The location and nature of the neuroanatomical dysfunction by the neurotransmitter circuits occasioned by the changes in the limbic and prefrontal cortex of the brain has the impact of creating correlating symptoms in the patients (Semeniken & Dudás, 2011). One of the symptomatic characteristic of the bipolar disorder is its attention impairment in the patients suffering from this condition. The attention impairment characteristic of the patient suffering from the bipolar disorder can be explained by the dysfunction of the neurotransmitter circuits in the prefrontal cortex and the hippocampus, which impairs the ability of the individual to pay sustained attention towards anything (Blond, Fredericks & Blumberga, 2012). These occurrences also account for the symptomatic characteristics of the inability to think and indecisiveness often identifiable with the bipolar disorder patients.
Further, the reduction in the glial volume and density in the prefrontal cortex of the brain is a major cause of the cell loss commonly identifiable with bipolar patients, which occasions the symptomatic characteristics of fatigue and loss of energy, excessive sleep or insomnia, and slowed behavior (Semeniken & Dudás, 2011). Additionally, the impairment in the neurotransmitter circuitry of the prefrontal cortex is also responsible for the memory impairment and memory loss symptoms often identifiable with the patients suffering from this condition.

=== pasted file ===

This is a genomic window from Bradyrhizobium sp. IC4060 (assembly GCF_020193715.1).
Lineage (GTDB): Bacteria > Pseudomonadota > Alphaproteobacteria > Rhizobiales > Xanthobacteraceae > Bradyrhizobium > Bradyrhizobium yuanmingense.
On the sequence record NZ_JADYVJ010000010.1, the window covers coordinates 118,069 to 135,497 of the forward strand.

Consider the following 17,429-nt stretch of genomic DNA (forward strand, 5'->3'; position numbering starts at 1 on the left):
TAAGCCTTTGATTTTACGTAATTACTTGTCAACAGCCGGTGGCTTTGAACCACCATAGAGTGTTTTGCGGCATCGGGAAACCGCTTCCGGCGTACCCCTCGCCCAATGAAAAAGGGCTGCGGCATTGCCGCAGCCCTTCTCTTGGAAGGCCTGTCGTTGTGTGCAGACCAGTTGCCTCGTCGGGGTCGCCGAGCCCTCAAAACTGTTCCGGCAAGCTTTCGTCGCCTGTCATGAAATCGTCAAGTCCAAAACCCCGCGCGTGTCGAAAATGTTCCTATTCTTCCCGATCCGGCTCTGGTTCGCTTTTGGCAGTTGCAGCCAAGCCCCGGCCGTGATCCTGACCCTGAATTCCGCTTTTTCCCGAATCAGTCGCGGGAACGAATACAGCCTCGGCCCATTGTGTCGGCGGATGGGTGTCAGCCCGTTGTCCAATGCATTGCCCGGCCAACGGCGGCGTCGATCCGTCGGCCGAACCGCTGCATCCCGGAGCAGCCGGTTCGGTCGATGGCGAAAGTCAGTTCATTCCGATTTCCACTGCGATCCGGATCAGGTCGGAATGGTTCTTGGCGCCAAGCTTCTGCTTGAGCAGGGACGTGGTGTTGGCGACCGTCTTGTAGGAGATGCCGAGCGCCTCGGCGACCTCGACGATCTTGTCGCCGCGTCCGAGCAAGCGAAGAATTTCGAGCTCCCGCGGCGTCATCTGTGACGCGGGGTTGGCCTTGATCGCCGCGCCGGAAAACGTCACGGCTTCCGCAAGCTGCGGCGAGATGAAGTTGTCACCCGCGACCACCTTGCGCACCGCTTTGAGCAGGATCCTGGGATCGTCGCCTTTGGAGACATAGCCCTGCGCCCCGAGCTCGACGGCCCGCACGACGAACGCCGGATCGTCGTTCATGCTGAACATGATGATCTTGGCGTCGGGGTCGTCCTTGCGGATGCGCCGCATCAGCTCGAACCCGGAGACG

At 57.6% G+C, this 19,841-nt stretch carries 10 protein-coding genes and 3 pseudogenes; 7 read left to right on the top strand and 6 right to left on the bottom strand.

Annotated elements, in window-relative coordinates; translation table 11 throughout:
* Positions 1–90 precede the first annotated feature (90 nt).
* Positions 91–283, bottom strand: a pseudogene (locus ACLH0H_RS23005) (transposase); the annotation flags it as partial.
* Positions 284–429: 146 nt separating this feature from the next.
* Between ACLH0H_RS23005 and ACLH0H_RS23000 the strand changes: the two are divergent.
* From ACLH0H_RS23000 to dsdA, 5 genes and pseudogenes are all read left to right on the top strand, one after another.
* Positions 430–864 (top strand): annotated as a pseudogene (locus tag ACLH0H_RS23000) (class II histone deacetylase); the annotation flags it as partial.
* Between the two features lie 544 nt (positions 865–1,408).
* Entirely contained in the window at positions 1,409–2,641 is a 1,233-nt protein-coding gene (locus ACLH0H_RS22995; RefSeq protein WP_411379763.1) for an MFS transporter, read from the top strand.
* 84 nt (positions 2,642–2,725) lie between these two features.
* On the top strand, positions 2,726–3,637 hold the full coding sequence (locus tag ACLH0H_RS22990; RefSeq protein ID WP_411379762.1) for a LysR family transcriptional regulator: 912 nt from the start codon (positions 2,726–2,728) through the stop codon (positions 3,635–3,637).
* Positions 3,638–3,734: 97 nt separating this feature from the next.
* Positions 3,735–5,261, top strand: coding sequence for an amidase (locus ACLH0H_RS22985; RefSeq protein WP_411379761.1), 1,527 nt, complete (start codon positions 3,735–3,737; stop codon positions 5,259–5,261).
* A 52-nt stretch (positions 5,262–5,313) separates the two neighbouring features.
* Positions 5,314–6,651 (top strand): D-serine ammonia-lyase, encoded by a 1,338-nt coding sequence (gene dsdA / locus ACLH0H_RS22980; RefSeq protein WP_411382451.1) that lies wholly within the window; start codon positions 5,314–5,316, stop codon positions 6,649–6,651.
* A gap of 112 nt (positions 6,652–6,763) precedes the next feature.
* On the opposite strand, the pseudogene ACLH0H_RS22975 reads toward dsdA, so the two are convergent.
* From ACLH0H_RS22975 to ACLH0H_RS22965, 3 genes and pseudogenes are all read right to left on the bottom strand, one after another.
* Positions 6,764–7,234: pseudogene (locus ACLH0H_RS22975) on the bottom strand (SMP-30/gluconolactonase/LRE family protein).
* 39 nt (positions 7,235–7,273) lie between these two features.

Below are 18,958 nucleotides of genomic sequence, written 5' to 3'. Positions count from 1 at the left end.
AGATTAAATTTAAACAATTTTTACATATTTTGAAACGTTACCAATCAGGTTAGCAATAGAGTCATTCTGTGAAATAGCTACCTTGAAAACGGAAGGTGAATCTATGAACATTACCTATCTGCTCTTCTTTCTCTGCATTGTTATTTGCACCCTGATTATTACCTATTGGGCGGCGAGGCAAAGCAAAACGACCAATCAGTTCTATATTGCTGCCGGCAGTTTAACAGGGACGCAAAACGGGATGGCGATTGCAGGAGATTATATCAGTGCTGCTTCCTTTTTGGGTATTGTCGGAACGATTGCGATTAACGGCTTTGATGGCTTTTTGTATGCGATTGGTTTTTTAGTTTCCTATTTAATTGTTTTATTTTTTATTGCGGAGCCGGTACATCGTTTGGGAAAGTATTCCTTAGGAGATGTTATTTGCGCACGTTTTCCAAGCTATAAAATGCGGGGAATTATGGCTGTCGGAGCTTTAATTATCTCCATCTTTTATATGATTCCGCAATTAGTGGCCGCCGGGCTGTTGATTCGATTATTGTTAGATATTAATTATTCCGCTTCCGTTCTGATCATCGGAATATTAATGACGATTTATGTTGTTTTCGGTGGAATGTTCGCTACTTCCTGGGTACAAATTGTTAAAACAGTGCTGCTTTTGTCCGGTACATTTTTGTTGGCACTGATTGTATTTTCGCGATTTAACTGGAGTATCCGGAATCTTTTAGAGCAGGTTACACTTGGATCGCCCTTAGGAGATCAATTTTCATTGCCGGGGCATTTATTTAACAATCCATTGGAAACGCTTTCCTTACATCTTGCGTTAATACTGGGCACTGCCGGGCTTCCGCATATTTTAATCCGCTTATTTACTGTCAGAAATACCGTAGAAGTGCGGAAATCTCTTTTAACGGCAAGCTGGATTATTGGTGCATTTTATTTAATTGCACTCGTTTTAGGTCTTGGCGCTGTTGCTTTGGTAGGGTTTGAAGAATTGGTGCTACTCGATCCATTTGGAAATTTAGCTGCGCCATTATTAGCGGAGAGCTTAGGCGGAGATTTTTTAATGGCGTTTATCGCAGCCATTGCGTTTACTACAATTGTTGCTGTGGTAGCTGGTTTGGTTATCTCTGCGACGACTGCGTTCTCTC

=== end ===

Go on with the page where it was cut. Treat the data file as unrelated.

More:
The dysfunction of the neurotransmitter circuits in the ventral-limbic is on the other hand responsible for the causation of the overexcited facial expressions that are symptomatic of the mania moods episodes of the bipolar patients (Blond, Fredericks & Blumberga, 2012). The outcome is that under those circumstances, the bipolar patients will exhibit the overexcited moods symptoms such as increased energy or agitation, talkativeness, reduced sleep and high self-confidence. Further, the decreased dorsal brain structures activity in the prefrontal cortex of the brain is responsible for the reduced reaction and response to stimuli often seen with bipolar patients (Semeniken & Dudás, 2011). Additionally, the imbalance arising from the dorsal brain structures and the ventral-limbic networks accounts for the overall reduced amygdala in the brain. The reduction in the volume of amygdala then causes the dysregulation of the emotional balance of the bipolar patients, resulting in the observable shifting of emotional episodes of mania and depression (Baumann & Bogerts, 2001).